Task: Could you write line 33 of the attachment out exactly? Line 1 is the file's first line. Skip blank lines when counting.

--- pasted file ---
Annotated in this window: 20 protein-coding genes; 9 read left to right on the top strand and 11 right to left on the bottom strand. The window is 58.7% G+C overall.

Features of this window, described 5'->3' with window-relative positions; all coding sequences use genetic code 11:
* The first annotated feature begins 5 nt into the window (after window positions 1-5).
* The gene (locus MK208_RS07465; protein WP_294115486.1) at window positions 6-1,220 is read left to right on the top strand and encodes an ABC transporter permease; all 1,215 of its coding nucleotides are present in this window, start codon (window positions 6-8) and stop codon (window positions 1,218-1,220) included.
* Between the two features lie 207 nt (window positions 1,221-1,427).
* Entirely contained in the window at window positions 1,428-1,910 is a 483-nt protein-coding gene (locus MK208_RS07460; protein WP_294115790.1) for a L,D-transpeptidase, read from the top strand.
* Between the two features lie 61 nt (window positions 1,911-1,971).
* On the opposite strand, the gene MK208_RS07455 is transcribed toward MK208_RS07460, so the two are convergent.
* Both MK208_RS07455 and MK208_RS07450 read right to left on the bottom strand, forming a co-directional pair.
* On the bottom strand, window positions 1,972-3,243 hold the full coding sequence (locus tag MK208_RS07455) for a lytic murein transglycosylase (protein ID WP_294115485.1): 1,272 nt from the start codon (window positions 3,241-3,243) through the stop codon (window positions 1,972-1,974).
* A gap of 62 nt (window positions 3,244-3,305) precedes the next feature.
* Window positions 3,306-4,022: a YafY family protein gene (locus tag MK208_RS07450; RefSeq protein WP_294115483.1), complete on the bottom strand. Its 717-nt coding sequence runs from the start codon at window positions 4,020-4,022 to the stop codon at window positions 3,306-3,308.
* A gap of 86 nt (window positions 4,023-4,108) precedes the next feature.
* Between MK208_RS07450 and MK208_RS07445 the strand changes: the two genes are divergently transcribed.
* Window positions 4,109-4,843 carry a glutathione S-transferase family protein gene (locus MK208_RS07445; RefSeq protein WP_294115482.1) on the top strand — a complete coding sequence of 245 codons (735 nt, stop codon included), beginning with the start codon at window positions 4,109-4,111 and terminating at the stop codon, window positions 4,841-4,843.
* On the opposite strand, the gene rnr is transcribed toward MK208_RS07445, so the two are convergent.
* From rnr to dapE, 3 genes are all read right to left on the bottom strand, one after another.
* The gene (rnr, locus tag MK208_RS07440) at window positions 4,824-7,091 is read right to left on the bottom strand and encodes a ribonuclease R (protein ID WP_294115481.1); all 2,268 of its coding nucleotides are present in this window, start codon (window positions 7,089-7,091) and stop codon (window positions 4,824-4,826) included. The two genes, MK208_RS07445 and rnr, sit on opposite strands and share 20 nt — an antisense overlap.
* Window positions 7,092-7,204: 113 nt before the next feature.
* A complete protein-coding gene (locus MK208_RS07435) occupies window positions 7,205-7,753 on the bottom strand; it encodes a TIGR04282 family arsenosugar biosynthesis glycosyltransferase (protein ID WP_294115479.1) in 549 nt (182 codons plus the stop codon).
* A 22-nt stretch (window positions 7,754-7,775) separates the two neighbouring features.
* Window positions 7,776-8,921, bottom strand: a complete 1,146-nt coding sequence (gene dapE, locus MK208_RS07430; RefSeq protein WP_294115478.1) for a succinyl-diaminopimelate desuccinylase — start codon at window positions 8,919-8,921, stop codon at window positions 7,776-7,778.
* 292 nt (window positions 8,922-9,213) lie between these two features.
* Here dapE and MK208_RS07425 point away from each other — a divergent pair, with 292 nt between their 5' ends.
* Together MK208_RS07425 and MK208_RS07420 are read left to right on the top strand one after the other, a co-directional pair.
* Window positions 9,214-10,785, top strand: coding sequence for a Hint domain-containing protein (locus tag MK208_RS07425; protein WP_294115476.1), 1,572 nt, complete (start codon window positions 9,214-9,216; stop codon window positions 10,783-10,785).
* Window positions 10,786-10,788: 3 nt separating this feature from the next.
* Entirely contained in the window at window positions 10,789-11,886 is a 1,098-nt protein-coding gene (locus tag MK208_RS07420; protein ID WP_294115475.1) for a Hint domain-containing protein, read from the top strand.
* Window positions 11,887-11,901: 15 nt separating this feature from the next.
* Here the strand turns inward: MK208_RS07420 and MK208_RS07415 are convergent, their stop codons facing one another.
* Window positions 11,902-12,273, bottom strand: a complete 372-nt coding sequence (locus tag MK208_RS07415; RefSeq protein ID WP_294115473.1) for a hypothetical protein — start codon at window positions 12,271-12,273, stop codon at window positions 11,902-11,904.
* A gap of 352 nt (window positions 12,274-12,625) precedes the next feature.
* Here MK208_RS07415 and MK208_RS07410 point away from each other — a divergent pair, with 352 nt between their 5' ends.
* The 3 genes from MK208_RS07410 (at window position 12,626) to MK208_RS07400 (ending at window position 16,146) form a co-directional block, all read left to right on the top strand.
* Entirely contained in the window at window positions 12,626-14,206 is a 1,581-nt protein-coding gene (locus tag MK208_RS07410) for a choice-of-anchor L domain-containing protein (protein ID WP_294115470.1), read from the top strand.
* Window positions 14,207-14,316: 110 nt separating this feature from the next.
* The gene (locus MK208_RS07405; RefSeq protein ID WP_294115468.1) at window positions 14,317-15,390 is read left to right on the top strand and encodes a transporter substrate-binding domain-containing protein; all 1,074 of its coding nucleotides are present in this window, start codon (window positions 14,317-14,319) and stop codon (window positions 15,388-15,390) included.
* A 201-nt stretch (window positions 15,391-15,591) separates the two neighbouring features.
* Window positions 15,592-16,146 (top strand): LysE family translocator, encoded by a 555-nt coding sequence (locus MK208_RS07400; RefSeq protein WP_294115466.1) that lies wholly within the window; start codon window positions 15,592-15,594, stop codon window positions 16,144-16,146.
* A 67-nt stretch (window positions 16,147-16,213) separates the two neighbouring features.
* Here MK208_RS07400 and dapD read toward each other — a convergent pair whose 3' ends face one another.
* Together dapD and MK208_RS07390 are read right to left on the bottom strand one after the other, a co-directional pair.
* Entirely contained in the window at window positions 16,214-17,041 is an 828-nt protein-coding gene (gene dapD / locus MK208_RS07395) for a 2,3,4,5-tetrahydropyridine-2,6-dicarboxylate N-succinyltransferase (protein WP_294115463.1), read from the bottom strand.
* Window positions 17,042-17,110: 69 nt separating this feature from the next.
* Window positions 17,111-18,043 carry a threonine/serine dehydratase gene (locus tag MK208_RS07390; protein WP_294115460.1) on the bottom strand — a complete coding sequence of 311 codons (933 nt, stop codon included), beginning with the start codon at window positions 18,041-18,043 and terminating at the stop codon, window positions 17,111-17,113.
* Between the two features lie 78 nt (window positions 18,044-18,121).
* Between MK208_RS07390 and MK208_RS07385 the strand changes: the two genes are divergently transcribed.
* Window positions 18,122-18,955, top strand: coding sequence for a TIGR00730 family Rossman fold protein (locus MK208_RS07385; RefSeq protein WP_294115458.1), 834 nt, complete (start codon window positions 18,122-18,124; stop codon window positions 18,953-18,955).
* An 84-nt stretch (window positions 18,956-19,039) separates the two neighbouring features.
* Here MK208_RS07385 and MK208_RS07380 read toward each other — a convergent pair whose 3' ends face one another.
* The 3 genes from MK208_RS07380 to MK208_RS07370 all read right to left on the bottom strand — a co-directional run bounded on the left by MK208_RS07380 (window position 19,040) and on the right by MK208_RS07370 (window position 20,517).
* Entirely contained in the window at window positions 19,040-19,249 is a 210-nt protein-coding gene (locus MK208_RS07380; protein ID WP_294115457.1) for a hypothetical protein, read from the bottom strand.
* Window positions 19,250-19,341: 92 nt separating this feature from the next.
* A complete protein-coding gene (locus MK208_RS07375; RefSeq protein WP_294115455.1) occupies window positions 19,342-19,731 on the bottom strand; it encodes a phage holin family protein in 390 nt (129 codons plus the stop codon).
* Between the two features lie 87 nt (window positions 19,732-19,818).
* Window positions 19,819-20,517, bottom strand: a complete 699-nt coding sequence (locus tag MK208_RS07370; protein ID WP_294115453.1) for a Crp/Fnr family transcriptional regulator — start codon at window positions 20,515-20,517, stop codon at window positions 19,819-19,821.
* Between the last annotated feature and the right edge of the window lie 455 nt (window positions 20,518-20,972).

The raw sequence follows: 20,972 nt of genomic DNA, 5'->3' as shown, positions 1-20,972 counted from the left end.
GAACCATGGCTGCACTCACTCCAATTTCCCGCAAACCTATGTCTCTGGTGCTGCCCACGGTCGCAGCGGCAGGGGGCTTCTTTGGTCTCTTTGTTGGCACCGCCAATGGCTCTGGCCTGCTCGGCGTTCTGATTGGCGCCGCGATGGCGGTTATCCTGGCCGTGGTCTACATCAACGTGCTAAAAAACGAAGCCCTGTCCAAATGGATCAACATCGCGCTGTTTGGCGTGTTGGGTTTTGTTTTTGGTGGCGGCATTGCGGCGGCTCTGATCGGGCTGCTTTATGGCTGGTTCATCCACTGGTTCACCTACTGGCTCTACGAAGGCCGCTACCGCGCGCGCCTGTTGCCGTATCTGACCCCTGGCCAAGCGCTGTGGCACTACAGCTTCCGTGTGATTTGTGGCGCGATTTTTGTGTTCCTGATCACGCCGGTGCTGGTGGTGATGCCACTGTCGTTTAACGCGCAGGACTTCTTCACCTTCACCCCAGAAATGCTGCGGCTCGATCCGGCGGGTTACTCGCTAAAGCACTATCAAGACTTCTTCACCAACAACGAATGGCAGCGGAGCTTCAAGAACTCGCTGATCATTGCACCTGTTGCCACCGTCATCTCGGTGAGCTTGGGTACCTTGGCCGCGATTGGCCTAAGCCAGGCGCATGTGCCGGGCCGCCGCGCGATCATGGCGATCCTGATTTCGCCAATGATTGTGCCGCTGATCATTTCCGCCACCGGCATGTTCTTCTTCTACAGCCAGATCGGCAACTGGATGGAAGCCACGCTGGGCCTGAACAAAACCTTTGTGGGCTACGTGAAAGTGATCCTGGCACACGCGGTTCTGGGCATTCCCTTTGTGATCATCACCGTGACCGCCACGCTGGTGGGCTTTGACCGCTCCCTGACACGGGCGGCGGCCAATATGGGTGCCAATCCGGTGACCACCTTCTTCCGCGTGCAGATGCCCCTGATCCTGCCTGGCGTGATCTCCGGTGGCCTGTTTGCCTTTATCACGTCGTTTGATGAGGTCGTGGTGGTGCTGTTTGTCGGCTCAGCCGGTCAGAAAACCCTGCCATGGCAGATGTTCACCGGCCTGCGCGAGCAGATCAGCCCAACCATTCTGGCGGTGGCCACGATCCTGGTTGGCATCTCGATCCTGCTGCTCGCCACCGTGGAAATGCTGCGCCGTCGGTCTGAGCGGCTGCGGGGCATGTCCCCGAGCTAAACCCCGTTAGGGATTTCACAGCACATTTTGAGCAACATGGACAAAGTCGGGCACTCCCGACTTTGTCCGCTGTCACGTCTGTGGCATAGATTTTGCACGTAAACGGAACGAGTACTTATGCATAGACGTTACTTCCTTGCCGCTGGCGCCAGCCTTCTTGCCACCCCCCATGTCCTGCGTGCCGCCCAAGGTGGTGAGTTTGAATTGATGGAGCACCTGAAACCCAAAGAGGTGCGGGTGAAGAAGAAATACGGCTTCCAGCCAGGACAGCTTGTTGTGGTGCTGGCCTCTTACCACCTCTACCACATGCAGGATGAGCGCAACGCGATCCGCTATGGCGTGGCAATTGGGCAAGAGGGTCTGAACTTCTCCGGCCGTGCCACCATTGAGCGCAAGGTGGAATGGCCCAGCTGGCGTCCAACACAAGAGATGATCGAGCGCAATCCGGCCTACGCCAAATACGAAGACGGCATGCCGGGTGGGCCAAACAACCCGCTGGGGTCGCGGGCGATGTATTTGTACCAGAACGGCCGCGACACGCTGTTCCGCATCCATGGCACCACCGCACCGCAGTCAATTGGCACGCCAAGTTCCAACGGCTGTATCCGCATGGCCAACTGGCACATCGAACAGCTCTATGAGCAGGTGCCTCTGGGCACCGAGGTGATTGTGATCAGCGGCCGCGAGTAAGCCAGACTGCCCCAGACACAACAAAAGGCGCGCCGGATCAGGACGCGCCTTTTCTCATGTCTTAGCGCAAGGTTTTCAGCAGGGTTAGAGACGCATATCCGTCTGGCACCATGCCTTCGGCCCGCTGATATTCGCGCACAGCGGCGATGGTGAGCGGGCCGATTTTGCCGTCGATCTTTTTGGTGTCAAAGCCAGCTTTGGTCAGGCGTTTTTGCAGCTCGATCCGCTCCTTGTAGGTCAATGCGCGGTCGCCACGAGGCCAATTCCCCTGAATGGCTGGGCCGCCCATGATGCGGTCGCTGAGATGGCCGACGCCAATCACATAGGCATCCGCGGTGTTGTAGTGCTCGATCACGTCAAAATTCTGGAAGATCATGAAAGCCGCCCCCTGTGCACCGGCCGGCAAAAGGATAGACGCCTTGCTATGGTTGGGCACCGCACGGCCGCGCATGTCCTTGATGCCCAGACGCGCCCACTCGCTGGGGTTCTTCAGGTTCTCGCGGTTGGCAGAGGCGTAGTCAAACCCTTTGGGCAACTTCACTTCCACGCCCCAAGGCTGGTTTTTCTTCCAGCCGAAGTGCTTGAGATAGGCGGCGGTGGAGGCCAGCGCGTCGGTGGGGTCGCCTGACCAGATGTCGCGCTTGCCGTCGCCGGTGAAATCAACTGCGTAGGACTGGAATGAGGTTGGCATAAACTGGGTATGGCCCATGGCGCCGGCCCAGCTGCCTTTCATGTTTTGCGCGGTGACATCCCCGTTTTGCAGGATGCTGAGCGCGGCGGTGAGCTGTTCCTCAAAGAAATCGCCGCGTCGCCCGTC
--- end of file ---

* Here MK208_RS07415 and MK208_RS07410 point away from each other — a divergent pair, with 352 nt between their 5' ends.